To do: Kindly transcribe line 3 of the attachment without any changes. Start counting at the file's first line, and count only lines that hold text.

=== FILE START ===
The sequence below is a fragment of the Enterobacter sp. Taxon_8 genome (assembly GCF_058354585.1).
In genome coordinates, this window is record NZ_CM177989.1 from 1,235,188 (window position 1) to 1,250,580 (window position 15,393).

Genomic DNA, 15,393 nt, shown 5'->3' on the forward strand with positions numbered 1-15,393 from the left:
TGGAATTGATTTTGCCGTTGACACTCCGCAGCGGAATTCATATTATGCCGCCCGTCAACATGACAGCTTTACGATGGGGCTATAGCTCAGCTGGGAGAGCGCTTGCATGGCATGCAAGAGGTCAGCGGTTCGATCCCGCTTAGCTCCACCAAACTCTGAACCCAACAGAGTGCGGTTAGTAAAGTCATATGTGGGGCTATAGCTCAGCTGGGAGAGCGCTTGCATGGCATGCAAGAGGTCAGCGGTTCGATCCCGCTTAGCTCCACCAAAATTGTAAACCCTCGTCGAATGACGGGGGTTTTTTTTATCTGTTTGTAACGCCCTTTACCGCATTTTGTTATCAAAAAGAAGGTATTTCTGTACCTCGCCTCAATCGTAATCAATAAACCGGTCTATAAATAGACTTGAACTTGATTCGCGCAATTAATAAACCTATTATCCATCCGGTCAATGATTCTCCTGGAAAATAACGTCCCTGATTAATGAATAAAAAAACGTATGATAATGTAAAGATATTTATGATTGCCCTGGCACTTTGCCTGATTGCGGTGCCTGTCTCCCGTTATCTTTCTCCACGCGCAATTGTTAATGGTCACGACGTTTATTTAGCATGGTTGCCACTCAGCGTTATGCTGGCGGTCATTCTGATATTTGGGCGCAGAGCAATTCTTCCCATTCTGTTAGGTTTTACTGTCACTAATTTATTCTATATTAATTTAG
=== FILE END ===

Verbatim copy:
Genomic DNA, 15,393 nt, shown 5'->3' on the forward strand with positions numbered 1-15,393 from the left: